Shaughnessy Hospital – dedication and innovation in war and peace

For over 75 years, Vancouver’s Shaughnessy Hospital served veterans and civilians of British Columbia, providing medical care and rehabilitation services, and becoming a research and teaching centre. Library and Archives Canada’s photos and other records of the hospital document this evolving role, with images including patient care and rehabilitation, buildings and equipment, and staff and volunteers.

The hospital opened in 1917 as a convalescent home for First World War veterans. By 1919 it had increased its capacity for medical services and patient care to become a military hospital.

A black-and-white photograph of uniformed men and nurses seated in front of an elaborate Elizabethan entrance.

Original staff of Shaughnessy Military Hospital – [1919?], copied 1952 (e011156698-v8)

In 1941, a new 250-bed main hospital building opened, the first such hospital to be built by the Department of Veterans Affairs. Other facilities and additions were later constructed over the course of the hospital’s history.

A black-and-white aerial view of a building complex.

Shaughnessy hospital buildings 1944 aerial (e011156699-v8)

In 1947 the George Derby Health and Occupational Centre opened in Burnaby to provide long-term intermediate care and rehabilitation services for veterans.

A black-and-white photograph of a construction site showing wooden forms and supports.

Burnaby Convalescent Camp [George Derby Centre] construction – administration building in foreground, treatment building at rear February 19, 1946 (e011156697-v8)

Generally, the hospital provided ambulatory care, general acute care, intermediate and extended care, and rehabilitation services for veterans.

A black-and-white photograph of a man using a hammer with his prosthesis to build and assemble two pieces of wood.

A.J. Grieg amputee therapy, January 28, 1946 (e011163800-v8)

The hospital was also a popular destination for many celebrities, officials, entertainers, and royalty, who often went out of their way to visit patients when in Vancouver.

A black-and-white photograph mounted on a piece of a paper showing three men arm-in-arm around a mic. The photo is captioned.

Danny Kaye visit, November 12, 1952 (e011163802-v8)

The Shaughnessy Hospital Ladies’ Auxiliary and other charitable groups raised funds for equipment and supplies, and organized social events and entertainment.

A black-and-white photograph showing a large group of women and a single man around a pool table, some of them leaning over the table and aiming at the cue ball with cues. The photo is captioned.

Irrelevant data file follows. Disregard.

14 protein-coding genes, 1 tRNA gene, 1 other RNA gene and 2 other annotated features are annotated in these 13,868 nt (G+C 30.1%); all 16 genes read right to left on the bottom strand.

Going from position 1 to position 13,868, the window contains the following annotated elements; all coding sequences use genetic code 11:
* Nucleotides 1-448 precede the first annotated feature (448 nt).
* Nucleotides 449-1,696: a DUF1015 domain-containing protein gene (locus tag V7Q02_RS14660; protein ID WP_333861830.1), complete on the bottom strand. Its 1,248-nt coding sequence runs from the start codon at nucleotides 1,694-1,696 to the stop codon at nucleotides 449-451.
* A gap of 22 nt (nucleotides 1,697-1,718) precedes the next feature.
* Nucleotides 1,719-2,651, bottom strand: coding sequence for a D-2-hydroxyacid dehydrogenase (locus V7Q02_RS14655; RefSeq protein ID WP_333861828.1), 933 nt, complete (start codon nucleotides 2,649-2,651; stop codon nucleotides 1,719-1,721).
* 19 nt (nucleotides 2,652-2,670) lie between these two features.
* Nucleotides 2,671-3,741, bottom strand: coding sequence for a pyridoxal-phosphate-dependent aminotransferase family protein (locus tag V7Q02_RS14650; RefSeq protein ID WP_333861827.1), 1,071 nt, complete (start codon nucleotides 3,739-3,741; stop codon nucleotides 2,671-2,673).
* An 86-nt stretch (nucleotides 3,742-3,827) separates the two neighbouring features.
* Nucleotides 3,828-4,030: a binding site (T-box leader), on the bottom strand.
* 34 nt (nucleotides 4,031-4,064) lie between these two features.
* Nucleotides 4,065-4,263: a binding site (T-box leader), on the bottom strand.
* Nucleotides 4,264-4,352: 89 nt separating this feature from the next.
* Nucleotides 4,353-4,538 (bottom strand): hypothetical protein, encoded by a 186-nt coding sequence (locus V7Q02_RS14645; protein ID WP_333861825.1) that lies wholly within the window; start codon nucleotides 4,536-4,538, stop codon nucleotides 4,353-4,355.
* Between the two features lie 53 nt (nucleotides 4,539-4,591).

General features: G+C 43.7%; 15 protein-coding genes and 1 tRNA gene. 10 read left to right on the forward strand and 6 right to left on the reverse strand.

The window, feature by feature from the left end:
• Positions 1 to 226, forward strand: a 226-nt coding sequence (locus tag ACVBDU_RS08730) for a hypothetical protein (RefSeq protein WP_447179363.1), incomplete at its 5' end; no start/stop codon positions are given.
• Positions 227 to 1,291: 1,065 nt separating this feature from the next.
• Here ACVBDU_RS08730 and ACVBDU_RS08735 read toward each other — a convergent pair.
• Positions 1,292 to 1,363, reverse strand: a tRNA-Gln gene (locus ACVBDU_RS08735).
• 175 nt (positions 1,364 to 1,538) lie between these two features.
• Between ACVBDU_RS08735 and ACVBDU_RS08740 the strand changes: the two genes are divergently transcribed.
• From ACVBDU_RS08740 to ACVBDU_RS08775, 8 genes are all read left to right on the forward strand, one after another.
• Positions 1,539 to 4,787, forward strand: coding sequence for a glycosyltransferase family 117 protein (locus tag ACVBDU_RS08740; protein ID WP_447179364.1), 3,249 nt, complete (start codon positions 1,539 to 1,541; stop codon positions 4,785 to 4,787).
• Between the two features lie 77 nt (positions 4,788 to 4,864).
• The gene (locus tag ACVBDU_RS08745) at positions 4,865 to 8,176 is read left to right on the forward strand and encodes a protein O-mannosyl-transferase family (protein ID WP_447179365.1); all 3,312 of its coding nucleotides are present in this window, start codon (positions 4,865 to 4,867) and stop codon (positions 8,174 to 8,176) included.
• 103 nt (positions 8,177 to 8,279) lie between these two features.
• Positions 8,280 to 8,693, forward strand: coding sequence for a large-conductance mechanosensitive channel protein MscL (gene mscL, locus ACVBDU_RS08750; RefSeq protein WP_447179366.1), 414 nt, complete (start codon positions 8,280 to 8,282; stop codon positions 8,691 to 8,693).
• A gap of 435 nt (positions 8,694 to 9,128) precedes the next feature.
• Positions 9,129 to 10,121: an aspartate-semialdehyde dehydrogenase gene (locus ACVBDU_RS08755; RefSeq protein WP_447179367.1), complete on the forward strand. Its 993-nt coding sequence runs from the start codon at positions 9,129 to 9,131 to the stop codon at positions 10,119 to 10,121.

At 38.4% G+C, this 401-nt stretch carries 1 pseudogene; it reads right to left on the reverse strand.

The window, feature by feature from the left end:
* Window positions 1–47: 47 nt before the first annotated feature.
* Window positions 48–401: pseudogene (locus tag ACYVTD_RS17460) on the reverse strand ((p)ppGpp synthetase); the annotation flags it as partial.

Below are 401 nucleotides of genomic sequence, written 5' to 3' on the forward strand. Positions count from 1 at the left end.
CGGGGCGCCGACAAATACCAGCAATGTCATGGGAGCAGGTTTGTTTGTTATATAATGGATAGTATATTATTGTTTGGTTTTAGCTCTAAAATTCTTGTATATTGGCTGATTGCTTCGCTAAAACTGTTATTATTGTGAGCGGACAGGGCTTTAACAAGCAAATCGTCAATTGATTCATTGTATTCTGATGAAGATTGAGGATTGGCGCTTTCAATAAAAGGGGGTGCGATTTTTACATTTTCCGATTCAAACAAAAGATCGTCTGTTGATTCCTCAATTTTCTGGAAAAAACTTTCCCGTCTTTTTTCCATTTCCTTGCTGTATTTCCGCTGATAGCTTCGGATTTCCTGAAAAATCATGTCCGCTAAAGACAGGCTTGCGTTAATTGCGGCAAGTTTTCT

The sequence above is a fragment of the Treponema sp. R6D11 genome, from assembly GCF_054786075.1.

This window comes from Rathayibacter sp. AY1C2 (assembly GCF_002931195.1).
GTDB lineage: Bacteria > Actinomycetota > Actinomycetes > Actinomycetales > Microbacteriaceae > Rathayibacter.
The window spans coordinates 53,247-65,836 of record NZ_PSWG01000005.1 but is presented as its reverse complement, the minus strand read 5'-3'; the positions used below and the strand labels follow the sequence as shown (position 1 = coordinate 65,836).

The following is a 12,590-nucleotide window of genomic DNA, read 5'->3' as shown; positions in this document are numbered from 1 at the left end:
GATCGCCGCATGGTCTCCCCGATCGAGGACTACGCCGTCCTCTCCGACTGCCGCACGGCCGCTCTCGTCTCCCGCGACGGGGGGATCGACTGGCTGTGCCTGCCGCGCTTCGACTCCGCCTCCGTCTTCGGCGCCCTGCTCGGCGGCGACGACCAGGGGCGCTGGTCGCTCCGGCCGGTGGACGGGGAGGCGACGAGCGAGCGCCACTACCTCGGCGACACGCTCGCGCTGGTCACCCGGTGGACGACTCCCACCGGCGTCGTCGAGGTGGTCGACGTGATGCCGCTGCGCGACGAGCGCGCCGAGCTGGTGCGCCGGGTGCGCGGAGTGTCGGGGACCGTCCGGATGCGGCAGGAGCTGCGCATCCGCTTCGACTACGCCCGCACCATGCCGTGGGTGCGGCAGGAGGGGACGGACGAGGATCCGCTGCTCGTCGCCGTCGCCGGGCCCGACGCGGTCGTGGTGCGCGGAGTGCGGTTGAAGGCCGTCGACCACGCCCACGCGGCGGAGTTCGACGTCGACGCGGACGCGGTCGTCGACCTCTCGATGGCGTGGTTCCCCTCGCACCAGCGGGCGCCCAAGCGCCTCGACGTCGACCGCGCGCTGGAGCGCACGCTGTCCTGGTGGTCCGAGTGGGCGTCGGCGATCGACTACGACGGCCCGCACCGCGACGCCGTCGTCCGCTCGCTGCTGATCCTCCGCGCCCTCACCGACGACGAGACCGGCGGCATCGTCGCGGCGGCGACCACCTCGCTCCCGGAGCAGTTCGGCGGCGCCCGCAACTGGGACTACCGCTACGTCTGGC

Presentation of the pool cues donated by Silver Cross Mothers (Air Force), May 8, 1953 (e011163803-v8)

LAC’s records of Shaughnessy Hospital  consist primarily of photographs, as well as a small amount of other material. The hospital maintained its own photographic department, which allowed them to capture images of daily life and events at Shaughnessy, including images of staff, therapy techniques, tools and technology for the disabled, and patient recreation programs.

A black-and-white photograph showing seven men in wheelchairs playing a ball game around a hockey-type net.

Paraplegics’ ball game on roof, August 1, 1947 (e011163801-v8)

By the 1960s and 1970s, Shaughnessy staff began treating civilian patients in ever increasing numbers. In 1974, the hospital was sold to the province of British Columbia for $1. On February 15, 1993, the provincial government announced the closure of Shaughnessy Hospital, with its functions being divided and transferred to other Vancouver area hospitals.

7 thoughts on “Shaughnessy Hospital – dedication and innovation in war and peace

  1. It gives no stats on the number of patients and staff and the differences from year to year or the names of any staff

    • Hello Ms. Abbott,
      If you are interested in a more detailed history of the hospital, the administrative history in the series description (Item ID 196769) contains some more information. The finding aid (38-45) also contains file level descriptions of annual reports, accreditation reports, and individual staff photographs that may help answer your questions. If you need help with more in-depth research questions, I would recommend that you look through these descriptions in Collection Search, or submit a question on the “Ask us a Question” page.

      Good luck in your search!

  2. My great uncle was a double hand amputee and I have read that he starred in a movie “Valiant Company” filmed in the Shaughnessy Hospital can’t find the film looking for help

  3. I have photos that I think are of a fire at Shaughnessy Hospital. Having searched online, I understand that the East wing caught fire on the 20th of September 1919. It would be great if there is anyone who could confirm my photos to be of Shaughnessy Hospital. Also have a photo of a small group of nurses that could be related to this hospital.

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